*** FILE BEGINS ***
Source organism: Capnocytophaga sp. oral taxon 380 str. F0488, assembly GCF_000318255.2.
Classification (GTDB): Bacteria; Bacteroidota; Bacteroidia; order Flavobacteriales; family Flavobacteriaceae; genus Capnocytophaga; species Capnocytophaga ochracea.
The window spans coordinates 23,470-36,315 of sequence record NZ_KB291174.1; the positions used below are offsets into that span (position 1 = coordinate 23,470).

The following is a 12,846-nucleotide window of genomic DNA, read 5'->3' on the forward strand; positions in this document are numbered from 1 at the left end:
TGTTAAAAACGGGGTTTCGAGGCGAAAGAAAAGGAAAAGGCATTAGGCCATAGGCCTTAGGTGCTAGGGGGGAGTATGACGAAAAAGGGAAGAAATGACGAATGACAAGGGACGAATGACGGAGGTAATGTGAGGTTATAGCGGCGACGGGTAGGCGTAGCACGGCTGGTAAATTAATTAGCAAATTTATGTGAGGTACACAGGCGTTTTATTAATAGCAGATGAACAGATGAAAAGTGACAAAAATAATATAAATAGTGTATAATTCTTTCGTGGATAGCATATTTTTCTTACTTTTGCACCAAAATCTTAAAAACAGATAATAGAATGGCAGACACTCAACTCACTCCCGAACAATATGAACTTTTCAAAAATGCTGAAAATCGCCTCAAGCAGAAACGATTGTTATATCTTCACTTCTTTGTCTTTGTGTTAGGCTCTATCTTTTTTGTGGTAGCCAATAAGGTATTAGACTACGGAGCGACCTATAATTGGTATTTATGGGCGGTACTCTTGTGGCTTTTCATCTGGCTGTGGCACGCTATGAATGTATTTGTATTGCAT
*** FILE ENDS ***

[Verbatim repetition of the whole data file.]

Source organism: Capnocytophaga sp. oral taxon 380 str. F0488, assembly GCF_000318255.2.
Classification (GTDB): Bacteria; Bacteroidota; Bacteroidia; order Flavobacteriales; family Flavobacteriaceae; genus Capnocytophaga; species Capnocytophaga ochracea.
The window spans coordinates 23,470-36,315 of sequence record NZ_KB291174.1; the positions used below are offsets into that span (position 1 = coordinate 23,470).

The following is a 12,846-nucleotide window of genomic DNA, read 5'->3' on the forward strand; positions in this document are numbered from 1 at the left end:
TGTTAAAAACGGGGTTTCGAGGCGAAAGAAAAGGAAAAGGCATTAGGCCATAGGCCTTAGGTGCTAGGGGGGAGTATGACGAAAAAGGGAAGAAATGACGAATGACAAGGGACGAATGACGGAGGTAATGTGAGGTTATAGCGGCGACGGGTAGGCGTAGCACGGCTGGTAAATTAATTAGCAAATTTATGTGAGGTACACAGGCGTTTTATTAATAGCAGATGAACAGATGAAAAGTGACAAAAATAATATAAATAGTGTATAATTCTTTCGTGGATAGCATATTTTTCTTACTTTTGCACCAAAATCTTAAAAACAGATAATAGAATGGCAGACACTCAACTCACTCCCGAACAATATGAACTTTTCAAAAATGCTGAAAATCGCCTCAAGCAGAAACGATTGTTATATCTTCACTTCTTTGTCTTTGTGTTAGGCTCTATCTTTTTTGTGGTAGCCAATAAGGTATTAGACTACGGAGCGACCTATAATTGGTATTTATGGGCGGTACTCTTGTGGCTTTTCATCTGGCTGTGGCACGCTATGAATGTATTTGTATTGCAT